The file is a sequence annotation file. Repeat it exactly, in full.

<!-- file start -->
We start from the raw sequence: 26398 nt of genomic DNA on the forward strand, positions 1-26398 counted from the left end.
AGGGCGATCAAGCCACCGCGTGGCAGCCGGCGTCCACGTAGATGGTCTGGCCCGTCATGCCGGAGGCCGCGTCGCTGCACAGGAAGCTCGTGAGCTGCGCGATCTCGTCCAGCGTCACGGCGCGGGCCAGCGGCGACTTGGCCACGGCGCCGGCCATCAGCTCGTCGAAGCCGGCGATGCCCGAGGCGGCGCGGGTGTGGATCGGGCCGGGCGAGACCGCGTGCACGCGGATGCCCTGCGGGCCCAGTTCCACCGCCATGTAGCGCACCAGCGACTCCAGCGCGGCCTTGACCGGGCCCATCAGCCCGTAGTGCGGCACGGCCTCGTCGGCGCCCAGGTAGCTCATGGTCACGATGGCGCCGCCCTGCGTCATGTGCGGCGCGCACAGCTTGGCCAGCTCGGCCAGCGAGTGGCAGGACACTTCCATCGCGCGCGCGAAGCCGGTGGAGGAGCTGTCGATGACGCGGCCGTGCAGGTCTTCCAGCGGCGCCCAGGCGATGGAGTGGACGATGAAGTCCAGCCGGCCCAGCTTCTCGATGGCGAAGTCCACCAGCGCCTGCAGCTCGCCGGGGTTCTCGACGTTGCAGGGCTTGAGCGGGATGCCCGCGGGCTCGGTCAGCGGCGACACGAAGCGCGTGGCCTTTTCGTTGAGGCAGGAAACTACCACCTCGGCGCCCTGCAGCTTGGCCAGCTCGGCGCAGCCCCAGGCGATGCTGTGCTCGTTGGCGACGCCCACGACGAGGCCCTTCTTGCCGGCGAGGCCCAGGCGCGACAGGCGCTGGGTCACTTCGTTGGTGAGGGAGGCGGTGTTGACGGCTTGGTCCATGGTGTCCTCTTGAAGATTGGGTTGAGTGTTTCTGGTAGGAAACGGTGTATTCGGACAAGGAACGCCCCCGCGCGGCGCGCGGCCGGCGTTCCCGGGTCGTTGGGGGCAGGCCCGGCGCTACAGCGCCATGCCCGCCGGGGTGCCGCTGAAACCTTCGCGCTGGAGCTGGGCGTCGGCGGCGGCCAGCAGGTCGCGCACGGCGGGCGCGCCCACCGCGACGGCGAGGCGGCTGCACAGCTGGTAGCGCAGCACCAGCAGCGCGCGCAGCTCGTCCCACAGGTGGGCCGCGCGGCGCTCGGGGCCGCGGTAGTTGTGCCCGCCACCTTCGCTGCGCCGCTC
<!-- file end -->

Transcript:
We start from the raw sequence: 26398 nt of genomic DNA on the forward strand, positions 1-26398 counted from the left end.
AGGGCGATCAAGCCACCGCGTGGCAGCCGGCGTCCACGTAGATGGTCTGGCCCGTCATGCCGGAGGCCGCGTCGCTGCACAGGAAGCTCGTGAGCTGCGCGATCTCGTCCAGCGTCACGGCGCGGGCCAGCGGCGACTTGGCCACGGCGCCGGCCATCAGCTCGTCGAAGCCGGCGATGCCCGAGGCGGCGCGGGTGTGGATCGGGCCGGGCGAGACCGCGTGCACGCGGATGCCCTGCGGGCCCAGTTCCACCGCCATGTAGCGCACCAGCGACTCCAGCGCGGCCTTGACCGGGCCCATCAGCCCGTAGTGCGGCACGGCCTCGTCGGCGCCCAGGTAGCTCATGGTCACGATGGCGCCGCCCTGCGTCATGTGCGGCGCGCACAGCTTGGCCAGCTCGGCCAGCGAGTGGCAGGACACTTCCATCGCGCGCGCGAAGCCGGTGGAGGAGCTGTCGATGACGCGGCCGTGCAGGTCTTCCAGCGGCGCCCAGGCGATGGAGTGGACGATGAAGTCCAGCCGGCCCAGCTTCTCGATGGCGAAGTCCACCAGCGCCTGCAGCTCGCCGGGGTTCTCGACGTTGCAGGGCTTGAGCGGGATGCCCGCGGGCTCGGTCAGCGGCGACACGAAGCGCGTGGCCTTTTCGTTGAGGCAGGAAACTACCACCTCGGCGCCCTGCAGCTTGGCCAGCTCGGCGCAGCCCCAGGCGATGCTGTGCTCGTTGGCGACGCCCACGACGAGGCCCTTCTTGCCGGCGAGGCCCAGGCGCGACAGGCGCTGGGTCACTTCGTTGGTGAGGGAGGCGGTGTTGACGGCTTGGTCCATGGTGTCCTCTTGAAGATTGGGTTGAGTGTTTCTGGTAGGAAACGGTGTATTCGGACAAGGAACGCCCCCGCGCGGCGCGCGGCCGGCGTTCCCGGGTCGTTGGGGGCAGGCCCGGCGCTACAGCGCCATGCCCGCCGGGGTGCCGCTGAAACCTTCGCGCTGGAGCTGGGCGTCGGCGGCGGCCAGCAGGTCGCGCACGGCGGGCGCGCCCACCGCGACGGCGAGGCGGCTGCACAGCTGGTAGCGCAGCACCAGCAGCGCGCGCAGCTCGTCCCACAGGTGGGCCGCGCGGCGCTCGGGGCCGCGGTAGTTGTGCCCGCCACCTTCGCTGCGCCGCTC